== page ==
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|39k||undated wartime image||DESA archives|
|396k||circa 1956: location unknown (Skyfoto from "Jane's Fighting Ships" 1964-65 Edition)||Bob Hurst|
England, United Kingdom
|34k||circa 1959: USS Snowden (DE 246), her crew at quarters, ready for leaving port. Snowden's pole mast has been modified to carry her
post-war electronic antennas.|
(U.S. Navy Photo, Photo and text from the Dictionary of American Naval Fighting Ships)
|671k||circa late 1950's: Key West, Fla. - An undated photo of a change of command ceremony being held on the pier head at Trumbo Annex, U.S. Naval Station, Key West,
Fla. On the left are Huse (DE 145) with Snowden (DE 246) behind her. On the right are
Howard D. Crow (DE 252) with Greenwood
(DE 679) tied up behind her.|
(Photo #MM00039629x from the Wright Langley Collection, courtesy of the Florida Keys Public Libraries)
|365k||20 January 1969: Philadelphia, Pa. - I found these photos in the NISMF files in 1971. I believe one was used in the sales catalog for this ship.
Snowden is up against the quay wall with an ARL outboard. Note the port anchor has been landed. In the stern shot, Turkey (MSCO 56) can be seen just ahead and
the headquarter ship Chandeleur (AV 10) in the distance.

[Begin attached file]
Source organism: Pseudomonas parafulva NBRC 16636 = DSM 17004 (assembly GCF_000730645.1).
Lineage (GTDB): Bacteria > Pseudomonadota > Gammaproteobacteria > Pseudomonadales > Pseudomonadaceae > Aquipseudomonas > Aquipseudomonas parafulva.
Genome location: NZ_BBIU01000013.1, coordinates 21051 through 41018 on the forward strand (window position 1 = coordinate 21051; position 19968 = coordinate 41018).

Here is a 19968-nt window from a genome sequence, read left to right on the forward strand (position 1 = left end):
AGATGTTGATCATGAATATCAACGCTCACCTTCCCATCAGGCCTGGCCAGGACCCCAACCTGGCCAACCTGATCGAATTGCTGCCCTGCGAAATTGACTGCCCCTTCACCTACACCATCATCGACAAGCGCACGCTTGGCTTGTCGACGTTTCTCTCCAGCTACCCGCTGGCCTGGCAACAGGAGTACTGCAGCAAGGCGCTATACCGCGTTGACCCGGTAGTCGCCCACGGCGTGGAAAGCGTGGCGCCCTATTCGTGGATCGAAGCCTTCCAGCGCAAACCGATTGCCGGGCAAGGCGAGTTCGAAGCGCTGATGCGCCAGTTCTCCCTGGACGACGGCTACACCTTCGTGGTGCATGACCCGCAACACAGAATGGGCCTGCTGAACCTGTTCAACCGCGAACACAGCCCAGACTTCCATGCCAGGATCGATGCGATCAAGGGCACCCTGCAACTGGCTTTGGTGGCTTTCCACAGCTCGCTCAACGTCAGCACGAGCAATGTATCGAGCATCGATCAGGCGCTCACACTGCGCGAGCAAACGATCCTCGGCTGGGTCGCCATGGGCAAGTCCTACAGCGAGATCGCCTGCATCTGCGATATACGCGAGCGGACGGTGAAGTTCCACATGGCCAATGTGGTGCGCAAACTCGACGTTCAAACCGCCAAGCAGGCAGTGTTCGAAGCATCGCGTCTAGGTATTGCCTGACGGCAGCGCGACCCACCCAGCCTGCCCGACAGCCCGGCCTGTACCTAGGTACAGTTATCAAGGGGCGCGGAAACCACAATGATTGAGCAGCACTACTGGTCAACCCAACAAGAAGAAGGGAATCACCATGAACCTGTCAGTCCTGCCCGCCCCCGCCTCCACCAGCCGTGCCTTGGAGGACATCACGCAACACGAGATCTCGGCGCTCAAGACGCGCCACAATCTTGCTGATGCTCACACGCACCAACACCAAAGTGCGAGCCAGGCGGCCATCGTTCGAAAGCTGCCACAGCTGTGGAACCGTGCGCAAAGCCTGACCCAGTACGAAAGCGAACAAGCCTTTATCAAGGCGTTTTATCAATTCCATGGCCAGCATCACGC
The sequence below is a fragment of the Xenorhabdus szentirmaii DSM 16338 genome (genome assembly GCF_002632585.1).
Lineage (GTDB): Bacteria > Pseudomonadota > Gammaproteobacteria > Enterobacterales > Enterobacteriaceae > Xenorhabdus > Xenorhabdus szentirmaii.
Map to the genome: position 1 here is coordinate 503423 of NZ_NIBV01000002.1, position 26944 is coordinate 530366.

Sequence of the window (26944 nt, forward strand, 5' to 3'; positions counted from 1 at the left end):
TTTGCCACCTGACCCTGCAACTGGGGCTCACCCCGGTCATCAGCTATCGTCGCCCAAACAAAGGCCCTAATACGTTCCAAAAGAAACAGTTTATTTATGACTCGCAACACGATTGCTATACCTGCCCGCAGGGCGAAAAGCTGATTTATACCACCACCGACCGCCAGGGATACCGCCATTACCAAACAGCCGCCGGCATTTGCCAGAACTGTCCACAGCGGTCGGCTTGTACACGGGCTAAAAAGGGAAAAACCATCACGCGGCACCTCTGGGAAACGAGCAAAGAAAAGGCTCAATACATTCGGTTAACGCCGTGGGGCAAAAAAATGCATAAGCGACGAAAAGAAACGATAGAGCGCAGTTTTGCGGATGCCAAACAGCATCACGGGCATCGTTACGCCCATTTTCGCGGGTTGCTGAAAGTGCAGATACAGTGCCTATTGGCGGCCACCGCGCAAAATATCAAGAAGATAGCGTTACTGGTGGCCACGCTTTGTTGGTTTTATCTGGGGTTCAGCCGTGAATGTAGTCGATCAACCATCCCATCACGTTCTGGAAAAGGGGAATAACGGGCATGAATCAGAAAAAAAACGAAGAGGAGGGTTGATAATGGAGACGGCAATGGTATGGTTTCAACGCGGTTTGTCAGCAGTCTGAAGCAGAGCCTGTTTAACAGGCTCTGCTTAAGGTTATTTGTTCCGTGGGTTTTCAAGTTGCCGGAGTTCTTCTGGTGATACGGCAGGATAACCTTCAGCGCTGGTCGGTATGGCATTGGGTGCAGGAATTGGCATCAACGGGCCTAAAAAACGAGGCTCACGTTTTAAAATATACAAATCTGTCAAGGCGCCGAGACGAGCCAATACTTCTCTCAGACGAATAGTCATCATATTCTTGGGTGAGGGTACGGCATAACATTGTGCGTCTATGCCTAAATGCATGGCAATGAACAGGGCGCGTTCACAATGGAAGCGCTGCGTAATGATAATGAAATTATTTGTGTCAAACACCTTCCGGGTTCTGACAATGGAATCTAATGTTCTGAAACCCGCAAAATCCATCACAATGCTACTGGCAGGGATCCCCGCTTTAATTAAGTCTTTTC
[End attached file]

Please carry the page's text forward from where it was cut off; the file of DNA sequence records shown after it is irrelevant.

(Photo credit: Photo lab, Philadelphia Naval Shipyard)
|408k||I recently had some old slides scanned into digital form, and came across these taken in the Summer of 1969. The ex-Snowden was brought to New London for use as a target, and my first home, the USS Tringa (ASR 16) was assigned to tow her out to the operating area where she would be sunk. I had an "interesting" time as Tringaís First Lieutenant getting her rigged for tow and verifying that temporarily installed flooding alarms would actually work. My CO insisted that we tow her "by the book", so we rigged her as though we were headed off for a lengthy tow as opposed to about 100 miles or so. Anyhow, the first pic is just after we released the tow, the second is the (barely visible) waterspout from the torpedo strike launched by the USS Jack (SSN 605) and the final shot is Snowdenís last view from above the surface. My apologies to all the former Snowden sailors for participating in the sinking of their old home, but at the time it was an assignment for Tringa and we did our job.||Chris Williams|
|View the USS Snowden (DE 246) DANFS history entry located on the Naval History and Heritage Command web site.|
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Page Last Updated: 25 August 2017